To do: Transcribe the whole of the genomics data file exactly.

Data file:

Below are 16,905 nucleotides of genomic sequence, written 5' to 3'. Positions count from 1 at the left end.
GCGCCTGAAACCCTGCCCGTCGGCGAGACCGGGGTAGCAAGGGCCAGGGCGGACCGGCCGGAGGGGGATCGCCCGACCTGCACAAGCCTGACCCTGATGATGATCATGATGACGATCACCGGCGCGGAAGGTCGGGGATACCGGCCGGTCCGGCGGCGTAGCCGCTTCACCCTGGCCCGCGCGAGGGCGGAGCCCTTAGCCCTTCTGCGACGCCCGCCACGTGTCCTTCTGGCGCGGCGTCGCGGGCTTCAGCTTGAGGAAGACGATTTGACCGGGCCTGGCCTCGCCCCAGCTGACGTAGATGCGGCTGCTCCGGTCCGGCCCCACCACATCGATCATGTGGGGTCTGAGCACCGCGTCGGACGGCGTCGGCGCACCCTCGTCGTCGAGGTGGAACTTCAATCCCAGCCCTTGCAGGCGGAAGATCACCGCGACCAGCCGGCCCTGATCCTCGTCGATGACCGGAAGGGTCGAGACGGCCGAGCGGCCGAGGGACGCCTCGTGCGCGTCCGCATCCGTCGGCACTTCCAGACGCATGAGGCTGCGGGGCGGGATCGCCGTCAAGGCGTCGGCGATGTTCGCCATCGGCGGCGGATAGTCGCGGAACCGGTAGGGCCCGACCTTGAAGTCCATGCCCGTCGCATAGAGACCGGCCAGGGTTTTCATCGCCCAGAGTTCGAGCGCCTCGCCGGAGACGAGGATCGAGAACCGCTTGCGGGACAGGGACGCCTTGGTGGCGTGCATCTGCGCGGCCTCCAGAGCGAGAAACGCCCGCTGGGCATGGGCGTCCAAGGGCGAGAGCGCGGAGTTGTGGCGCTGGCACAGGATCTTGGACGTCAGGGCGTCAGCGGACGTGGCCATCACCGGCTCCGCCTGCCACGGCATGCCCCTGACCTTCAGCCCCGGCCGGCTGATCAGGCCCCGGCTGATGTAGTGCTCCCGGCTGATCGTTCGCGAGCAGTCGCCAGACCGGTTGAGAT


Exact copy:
Below are 16,905 nucleotides of genomic sequence, written 5' to 3'. Positions count from 1 at the left end.
GCGCCTGAAACCCTGCCCGTCGGCGAGACCGGGGTAGCAAGGGCCAGGGCGGACCGGCCGGAGGGGGATCGCCCGACCTGCACAAGCCTGACCCTGATGATGATCATGATGACGATCACCGGCGCGGAAGGTCGGGGATACCGGCCGGTCCGGCGGCGTAGCCGCTTCACCCTGGCCCGCGCGAGGGCGGAGCCCTTAGCCCTTCTGCGACGCCCGCCACGTGTCCTTCTGGCGCGGCGTCGCGGGCTTCAGCTTGAGGAAGACGATTTGACCGGGCCTGGCCTCGCCCCAGCTGACGTAGATGCGGCTGCTCCGGTCCGGCCCCACCACATCGATCATGTGGGGTCTGAGCACCGCGTCGGACGGCGTCGGCGCACCCTCGTCGTCGAGGTGGAACTTCAATCCCAGCCCTTGCAGGCGGAAGATCACCGCGACCAGCCGGCCCTGATCCTCGTCGATGACCGGAAGGGTCGAGACGGCCGAGCGGCCGAGGGACGCCTCGTGCGCGTCCGCATCCGTCGGCACTTCCAGACGCATGAGGCTGCGGGGCGGGATCGCCGTCAAGGCGTCGGCGATGTTCGCCATCGGCGGCGGATAGTCGCGGAACCGGTAGGGCCCGACCTTGAAGTCCATGCCCGTCGCATAGAGACCGGCCAGGGTTTTCATCGCCCAGAGTTCGAGCGCCTCGCCGGAGACGAGGATCGAGAACCGCTTGCGGGACAGGGACGCCTTGGTGGCGTGCATCTGCGCGGCCTCCAGAGCGAGAAACGCCCGCTGGGCATGGGCGTCCAAGGGCGAGAGCGCGGAGTTGTGGCGCTGGCACAGGATCTTGGACGTCAGGGCGTCAGCGGACGTGGCCATCACCGGCTCCGCCTGCCACGGCATGCCCCTGACCTTCAGCCCCGGCCGGCTGATCAGGCCCCGGCTGATGTAGTGCTCCCGGCTGATCGTTCGCGAGCAGTCGCCAGACCGGTTGAGAT